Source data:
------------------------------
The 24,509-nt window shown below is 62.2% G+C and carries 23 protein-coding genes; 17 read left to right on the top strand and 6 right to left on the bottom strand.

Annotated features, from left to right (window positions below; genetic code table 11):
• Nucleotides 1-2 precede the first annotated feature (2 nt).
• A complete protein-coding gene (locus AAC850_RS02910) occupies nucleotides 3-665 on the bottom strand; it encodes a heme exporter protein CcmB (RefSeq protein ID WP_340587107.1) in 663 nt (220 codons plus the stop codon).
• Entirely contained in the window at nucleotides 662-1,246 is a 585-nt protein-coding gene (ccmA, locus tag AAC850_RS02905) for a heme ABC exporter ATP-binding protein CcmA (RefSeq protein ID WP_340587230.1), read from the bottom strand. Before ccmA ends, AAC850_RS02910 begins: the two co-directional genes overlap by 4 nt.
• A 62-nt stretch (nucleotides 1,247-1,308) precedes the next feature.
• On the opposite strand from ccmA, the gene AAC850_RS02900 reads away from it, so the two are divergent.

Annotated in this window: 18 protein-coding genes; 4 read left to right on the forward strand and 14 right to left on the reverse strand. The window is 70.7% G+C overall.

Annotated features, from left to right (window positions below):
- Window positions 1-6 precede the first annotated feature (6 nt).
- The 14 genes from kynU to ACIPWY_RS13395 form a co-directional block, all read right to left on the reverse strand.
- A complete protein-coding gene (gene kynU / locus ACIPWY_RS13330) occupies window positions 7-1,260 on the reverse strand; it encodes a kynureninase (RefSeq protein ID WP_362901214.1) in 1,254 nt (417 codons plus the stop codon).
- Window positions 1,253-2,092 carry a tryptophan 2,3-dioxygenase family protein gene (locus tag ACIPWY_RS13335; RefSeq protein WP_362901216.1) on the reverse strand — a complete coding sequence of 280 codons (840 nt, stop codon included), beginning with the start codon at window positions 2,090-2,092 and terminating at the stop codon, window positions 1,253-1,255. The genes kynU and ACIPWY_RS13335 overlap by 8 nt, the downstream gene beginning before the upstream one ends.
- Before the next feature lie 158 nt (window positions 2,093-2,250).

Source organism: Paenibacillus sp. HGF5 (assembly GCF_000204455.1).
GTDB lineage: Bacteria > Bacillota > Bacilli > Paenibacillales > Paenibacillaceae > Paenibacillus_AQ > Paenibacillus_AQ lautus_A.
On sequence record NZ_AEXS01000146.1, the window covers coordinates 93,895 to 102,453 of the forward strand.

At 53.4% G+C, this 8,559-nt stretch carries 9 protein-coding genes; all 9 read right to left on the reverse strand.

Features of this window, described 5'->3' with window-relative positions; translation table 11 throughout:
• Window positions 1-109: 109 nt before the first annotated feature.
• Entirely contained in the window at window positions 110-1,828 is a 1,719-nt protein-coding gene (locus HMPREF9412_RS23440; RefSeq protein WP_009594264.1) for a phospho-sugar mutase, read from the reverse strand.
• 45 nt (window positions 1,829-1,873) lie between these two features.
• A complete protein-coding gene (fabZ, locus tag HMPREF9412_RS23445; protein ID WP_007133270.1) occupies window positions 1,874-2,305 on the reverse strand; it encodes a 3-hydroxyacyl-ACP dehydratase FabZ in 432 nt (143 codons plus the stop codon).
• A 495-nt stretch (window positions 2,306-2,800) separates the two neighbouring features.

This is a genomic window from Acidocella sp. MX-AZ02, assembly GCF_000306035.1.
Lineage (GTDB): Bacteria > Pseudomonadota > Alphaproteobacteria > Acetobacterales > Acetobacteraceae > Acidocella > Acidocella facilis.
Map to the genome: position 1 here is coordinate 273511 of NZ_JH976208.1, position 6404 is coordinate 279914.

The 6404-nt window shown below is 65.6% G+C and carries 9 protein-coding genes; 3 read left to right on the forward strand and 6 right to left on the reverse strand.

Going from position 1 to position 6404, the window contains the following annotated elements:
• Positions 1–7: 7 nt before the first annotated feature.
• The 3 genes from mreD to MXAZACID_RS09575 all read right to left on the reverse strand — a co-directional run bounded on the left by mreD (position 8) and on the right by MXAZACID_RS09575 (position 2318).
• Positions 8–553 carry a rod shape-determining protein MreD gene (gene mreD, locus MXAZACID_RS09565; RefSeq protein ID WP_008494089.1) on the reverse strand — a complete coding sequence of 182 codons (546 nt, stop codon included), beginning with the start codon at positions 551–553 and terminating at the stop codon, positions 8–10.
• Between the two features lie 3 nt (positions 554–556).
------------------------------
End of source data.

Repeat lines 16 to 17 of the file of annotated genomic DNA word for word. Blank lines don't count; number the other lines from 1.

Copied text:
GTDB lineage: Bacteria > Bacillota > Bacilli > Paenibacillales > Paenibacillaceae > Paenibacillus_AQ > Paenibacillus_AQ lautus_A.
On sequence record NZ_AEXS01000146.1, the window covers coordinates 93,895 to 102,453 of the forward strand.